design [137]. The blade structure would be completely modified, al-
lowing for easy access and repair to the fabric to maintain standard
wind turbine performance (see Fig. 16).
New polyurethane based materials such polyurethane prepreg
sheets and fibreglass/polyurethane foam preforms [138] can be used to
produce lighter, stronger and longer blades, compared to the current
commercial epoxy-based versions. A key property of wind turbine
blades is the inter-laminar fracture toughness. The incorporation of
multi-walled carbon nanotubes into polyurethane composites can
double the fracture toughness of epoxy blades [139].
The production of wind turbine blades is still quite a manual and in-
volved process [140]. Automation has the potential to simplify production
and cut costs. Producing blades with 3D printing processes could be highly
beneficial in this regard. Since these alternative manufacturing techniques
are applications of existing technologies this should not be considered a
radically new technology. This would also lead to incremental cost re-
duction. However, it can be observed that these manufacturing techniques
are used for small scale structures while application in the wind power
sector would normally require much larger scales so at present TRL is still
around 1–3 with an average evolution.
New materials for blades have a lot of potential, particularly at
larger scale. Appropriately designed new materials could contribute to
weight reduction and increased stiffness for a typical 70 m blade. A
wider spectrum of materials is needed. A new fibre which could be
better adapted to wind turbine blades than existing carbon fibres would
be extremely valuable for the wind power sector.
The US ARPA-E program funded a project on fabric-based blade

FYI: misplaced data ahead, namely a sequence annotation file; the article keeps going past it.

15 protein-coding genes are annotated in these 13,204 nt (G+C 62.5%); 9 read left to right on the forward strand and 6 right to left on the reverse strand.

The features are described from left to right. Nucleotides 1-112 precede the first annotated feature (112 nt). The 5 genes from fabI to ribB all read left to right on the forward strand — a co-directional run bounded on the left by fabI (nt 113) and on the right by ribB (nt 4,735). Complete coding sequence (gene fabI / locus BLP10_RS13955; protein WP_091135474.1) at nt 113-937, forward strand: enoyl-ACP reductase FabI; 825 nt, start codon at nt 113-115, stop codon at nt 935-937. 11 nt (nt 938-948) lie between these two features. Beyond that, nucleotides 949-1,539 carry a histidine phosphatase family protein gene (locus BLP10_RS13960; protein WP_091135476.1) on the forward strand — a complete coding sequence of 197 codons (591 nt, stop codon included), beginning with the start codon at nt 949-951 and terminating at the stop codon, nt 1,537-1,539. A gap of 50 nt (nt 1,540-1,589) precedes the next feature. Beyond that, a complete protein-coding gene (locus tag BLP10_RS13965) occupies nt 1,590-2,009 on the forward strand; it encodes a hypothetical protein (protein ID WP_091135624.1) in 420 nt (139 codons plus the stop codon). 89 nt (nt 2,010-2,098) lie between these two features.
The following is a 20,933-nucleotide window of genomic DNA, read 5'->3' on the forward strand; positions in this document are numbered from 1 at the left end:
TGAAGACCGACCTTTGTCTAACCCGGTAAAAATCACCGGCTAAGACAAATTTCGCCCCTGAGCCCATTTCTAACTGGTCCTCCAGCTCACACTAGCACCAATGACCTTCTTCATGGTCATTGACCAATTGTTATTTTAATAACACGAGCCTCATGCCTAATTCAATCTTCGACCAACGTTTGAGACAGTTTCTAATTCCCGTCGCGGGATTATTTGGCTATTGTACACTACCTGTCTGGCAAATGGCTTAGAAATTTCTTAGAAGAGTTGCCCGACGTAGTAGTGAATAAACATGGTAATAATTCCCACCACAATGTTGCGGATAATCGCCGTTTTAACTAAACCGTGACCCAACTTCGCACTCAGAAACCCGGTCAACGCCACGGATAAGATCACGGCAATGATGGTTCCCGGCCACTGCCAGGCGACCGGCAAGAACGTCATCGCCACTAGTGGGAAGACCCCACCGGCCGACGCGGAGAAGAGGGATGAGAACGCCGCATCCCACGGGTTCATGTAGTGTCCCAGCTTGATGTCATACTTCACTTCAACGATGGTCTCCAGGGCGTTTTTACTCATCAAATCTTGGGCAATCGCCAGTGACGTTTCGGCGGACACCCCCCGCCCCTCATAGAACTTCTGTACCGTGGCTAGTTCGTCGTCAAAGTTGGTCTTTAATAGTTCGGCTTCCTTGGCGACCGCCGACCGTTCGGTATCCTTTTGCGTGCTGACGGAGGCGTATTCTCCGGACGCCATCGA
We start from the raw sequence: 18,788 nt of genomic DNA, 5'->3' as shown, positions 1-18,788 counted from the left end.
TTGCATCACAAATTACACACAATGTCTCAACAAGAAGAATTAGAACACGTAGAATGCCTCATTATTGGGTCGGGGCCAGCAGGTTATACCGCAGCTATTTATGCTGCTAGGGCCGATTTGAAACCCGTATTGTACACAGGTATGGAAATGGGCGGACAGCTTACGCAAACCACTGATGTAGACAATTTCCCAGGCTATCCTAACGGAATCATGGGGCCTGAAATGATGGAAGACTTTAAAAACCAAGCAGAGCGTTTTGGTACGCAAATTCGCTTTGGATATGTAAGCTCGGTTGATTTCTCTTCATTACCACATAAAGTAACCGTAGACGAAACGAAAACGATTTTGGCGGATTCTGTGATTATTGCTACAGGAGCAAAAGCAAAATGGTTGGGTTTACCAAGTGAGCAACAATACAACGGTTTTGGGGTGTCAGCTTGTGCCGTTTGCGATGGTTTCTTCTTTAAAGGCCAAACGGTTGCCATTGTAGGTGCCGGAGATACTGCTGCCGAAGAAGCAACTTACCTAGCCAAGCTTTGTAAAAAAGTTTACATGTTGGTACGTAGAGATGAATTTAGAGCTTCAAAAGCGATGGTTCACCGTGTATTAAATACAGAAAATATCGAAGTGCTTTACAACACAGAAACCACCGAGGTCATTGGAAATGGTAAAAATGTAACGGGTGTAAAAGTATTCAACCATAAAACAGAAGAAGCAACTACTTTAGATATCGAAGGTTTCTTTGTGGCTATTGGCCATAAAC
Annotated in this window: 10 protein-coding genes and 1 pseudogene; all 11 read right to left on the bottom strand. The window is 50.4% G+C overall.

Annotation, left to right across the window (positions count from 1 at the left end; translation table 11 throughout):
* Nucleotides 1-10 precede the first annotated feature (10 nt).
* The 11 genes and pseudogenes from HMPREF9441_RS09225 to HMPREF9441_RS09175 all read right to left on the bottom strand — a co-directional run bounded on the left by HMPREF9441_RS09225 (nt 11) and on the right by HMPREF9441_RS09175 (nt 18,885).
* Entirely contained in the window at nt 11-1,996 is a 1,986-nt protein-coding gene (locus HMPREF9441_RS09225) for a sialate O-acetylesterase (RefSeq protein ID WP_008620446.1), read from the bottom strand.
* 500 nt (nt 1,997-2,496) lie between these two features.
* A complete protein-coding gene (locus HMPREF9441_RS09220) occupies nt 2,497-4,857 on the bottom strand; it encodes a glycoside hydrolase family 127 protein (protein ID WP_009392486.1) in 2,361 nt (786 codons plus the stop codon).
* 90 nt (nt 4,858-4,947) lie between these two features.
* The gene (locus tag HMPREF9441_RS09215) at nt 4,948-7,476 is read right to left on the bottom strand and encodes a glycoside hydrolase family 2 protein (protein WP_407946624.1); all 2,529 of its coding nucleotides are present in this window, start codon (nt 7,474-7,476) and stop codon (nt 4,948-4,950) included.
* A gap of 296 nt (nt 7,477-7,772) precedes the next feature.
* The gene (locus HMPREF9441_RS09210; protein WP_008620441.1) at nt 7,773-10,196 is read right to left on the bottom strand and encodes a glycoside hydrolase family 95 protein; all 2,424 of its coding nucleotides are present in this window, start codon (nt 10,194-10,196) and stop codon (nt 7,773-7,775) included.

material and the challenges of this technology were subsequently re-
ported [137]. There are still several challenges to be addressed with
regard to suitable new textiles, such as how the material behaves,
particularly its fatigue proprieties and performance and thus the TRL of
this technology is 2–3 with a slow TRL evolution. The most advanced
ongoing project in Europe is the textile-based ACT Blade tested in the
Offshore Renewable Energy Catapult laboratories [141].
Significant basic research will be required in order to accelerate de-
velopments in this area, though with blades a relatively high cost item and
future challenges in scaling, this should be seen as a priority area.
4. Future knowledge requirements
4.1. High-fidelity multi-scale integrated models for complex wind inflow
Within the wind power sector, there is still the need for accurate and
appropriate models for better understanding of wind inflow funda-
mental physics. Wind energy systems operate in highly unpredictable
turbulent conditions. This can lead to unsuitable adaptations of wind
power plants, turbine design and operation related to wind resource
variability. Accurate turbine and layout design as well as turbine con-
trol strategies require high-fidelity models of scales varying from
∼1 mm to > 1000 km. To provide confidence in model accuracy, va-
lidation against observations will be important through benchmarking
Fig. 16. Illustration of a fabric blade prototype tested in the Offshore
Renewable Energy Catapult laboratories. Courtesy of ACT Blade Ltd.
S. Watson, et al. Renewable and Sustainable Energy Reviews 113 (2019) 109270
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studies and the use of remote sensing data, e.g. Refs. [142,143].
High-fidelity models should be improved for a number of reasons,
e.g. they should be capable of providing better estimates of the wind
energy potential of large wind farms than at present; they should be
able to better predict the forces experienced by turbines in operation to
ensure that future larger machines are properly designed; they should
be able to better forecast the wind on multiple timescales to allow smart
control of wind farms to manage output and loads and to facilitate the
integration of wind energy into networks.
High-fidelity multi-scale integrated models for complex wind inflow